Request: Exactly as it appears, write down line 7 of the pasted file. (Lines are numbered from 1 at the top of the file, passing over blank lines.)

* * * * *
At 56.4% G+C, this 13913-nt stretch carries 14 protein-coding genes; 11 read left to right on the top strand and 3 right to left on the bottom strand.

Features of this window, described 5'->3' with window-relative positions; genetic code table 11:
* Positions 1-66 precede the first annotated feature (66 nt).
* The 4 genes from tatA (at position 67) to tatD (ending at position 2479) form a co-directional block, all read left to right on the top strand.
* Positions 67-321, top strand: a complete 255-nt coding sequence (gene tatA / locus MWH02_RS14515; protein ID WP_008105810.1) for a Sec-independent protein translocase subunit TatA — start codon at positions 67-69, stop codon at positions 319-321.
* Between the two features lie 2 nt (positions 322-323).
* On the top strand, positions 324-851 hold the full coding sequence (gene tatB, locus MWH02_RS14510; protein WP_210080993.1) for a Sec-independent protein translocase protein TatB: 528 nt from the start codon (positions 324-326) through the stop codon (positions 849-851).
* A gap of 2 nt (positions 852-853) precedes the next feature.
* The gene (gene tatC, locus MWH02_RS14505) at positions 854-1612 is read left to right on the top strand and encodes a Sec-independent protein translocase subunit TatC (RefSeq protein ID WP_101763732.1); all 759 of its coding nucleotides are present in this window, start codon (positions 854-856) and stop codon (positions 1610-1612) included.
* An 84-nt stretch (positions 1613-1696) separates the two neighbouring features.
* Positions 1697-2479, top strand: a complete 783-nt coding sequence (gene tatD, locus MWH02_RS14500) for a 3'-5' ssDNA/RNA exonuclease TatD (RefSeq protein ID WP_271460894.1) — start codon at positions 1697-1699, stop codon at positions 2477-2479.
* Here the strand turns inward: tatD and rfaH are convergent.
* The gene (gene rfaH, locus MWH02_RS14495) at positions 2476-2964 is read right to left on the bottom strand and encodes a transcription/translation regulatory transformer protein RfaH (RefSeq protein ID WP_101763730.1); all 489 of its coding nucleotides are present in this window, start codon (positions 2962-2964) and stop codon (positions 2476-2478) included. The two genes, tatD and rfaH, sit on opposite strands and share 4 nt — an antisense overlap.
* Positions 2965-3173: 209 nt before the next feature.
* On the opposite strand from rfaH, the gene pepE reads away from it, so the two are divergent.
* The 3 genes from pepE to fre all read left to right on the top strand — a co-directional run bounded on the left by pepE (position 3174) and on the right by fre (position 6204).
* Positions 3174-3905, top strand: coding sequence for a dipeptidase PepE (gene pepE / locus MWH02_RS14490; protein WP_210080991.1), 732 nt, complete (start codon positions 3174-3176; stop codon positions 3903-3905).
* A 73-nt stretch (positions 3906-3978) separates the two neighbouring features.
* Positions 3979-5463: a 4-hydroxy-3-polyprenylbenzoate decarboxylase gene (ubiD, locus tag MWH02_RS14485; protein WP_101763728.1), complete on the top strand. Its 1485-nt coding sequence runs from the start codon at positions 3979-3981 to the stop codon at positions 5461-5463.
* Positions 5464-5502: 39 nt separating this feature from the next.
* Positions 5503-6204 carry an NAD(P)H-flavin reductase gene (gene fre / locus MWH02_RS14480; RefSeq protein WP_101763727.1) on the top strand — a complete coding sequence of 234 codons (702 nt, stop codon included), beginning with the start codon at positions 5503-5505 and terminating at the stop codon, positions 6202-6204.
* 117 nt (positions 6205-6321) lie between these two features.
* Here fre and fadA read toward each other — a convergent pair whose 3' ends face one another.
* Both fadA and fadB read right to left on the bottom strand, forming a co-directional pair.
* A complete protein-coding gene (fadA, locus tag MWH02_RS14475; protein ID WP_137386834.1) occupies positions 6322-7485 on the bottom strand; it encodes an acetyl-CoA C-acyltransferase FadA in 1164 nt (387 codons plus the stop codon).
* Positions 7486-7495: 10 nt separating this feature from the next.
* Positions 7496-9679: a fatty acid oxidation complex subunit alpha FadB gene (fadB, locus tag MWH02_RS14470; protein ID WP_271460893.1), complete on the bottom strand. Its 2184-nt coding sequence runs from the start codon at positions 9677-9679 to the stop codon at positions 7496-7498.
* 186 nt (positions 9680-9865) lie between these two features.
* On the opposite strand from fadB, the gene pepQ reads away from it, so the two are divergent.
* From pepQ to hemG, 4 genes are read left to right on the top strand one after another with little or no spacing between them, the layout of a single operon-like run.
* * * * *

* On the top strand, positions 324-851 hold the full coding sequence (gene tatB, locus MWH02_RS14510; protein WP_210080993.1) for a Sec-independent protein translocase protein TatB: 528 nt from the start codon (positions 324-326) through the stop codon (positions 849-851).